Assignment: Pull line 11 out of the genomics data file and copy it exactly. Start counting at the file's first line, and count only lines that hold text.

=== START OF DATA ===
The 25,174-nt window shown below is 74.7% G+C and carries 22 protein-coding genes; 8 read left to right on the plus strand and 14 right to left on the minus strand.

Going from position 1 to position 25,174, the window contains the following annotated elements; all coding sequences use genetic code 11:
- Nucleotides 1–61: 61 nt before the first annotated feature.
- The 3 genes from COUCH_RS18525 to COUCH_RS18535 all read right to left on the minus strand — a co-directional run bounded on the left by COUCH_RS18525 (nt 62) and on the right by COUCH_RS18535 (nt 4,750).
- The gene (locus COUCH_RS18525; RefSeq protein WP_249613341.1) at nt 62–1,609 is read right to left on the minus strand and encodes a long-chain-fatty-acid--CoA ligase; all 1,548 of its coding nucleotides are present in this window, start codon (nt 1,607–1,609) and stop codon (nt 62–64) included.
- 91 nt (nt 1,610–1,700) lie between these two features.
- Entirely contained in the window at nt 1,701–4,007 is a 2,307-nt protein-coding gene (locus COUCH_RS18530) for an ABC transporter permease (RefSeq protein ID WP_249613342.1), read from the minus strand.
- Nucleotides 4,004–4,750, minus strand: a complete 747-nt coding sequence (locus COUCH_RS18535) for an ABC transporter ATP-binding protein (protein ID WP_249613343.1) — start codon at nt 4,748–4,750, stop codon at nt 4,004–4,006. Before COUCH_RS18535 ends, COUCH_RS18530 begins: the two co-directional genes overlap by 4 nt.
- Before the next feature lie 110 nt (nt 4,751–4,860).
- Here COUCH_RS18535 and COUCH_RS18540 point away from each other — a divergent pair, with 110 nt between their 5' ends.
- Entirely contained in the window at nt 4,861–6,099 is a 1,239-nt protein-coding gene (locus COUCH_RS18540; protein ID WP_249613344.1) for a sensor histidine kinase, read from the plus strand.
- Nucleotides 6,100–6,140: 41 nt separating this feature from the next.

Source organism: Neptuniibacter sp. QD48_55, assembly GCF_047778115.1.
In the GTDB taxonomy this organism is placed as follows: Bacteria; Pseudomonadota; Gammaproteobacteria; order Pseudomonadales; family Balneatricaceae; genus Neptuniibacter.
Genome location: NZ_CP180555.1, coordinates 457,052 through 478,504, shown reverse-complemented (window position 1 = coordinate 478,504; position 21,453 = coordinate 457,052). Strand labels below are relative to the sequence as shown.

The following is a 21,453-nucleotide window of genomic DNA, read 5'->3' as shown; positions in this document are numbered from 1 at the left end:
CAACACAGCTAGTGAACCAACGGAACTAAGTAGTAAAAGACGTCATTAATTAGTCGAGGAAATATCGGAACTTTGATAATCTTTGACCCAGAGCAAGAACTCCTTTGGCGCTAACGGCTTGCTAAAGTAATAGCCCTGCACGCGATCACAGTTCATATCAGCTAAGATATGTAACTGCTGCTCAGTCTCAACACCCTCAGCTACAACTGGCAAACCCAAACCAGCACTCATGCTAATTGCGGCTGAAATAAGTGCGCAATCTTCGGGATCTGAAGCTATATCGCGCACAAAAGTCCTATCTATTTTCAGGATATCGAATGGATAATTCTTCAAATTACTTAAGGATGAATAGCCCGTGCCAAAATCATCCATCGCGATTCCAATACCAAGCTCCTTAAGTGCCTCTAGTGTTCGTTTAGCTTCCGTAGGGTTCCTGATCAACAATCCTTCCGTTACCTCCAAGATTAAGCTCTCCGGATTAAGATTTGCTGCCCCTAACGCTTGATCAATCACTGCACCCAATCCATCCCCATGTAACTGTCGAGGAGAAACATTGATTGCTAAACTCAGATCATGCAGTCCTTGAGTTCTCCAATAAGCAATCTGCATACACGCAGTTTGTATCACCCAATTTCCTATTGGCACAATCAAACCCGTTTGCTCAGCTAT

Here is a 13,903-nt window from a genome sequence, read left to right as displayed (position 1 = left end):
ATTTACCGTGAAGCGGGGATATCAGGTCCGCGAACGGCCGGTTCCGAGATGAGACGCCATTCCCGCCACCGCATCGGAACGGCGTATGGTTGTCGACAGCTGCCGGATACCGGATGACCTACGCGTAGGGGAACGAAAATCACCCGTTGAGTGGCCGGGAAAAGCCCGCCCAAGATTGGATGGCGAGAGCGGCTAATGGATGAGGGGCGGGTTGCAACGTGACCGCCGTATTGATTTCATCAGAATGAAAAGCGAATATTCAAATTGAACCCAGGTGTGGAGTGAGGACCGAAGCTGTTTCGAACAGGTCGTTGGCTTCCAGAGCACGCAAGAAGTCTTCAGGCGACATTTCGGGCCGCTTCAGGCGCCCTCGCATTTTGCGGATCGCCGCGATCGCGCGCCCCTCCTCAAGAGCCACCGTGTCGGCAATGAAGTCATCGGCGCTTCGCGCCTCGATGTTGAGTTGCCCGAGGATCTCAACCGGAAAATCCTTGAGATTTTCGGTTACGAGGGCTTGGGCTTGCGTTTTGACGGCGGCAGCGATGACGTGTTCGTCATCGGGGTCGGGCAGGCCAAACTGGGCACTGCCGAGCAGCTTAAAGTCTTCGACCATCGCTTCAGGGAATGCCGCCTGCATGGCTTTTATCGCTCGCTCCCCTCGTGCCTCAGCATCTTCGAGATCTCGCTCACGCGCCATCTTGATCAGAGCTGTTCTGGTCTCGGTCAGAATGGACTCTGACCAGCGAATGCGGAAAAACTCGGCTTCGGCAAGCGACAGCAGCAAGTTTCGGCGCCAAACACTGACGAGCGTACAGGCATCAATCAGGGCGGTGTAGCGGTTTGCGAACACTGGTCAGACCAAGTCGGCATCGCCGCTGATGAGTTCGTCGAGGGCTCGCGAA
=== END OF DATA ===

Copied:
- Entirely contained in the window at nt 4,861–6,099 is a 1,239-nt protein-coding gene (locus COUCH_RS18540; protein ID WP_249613344.1) for a sensor histidine kinase, read from the plus strand.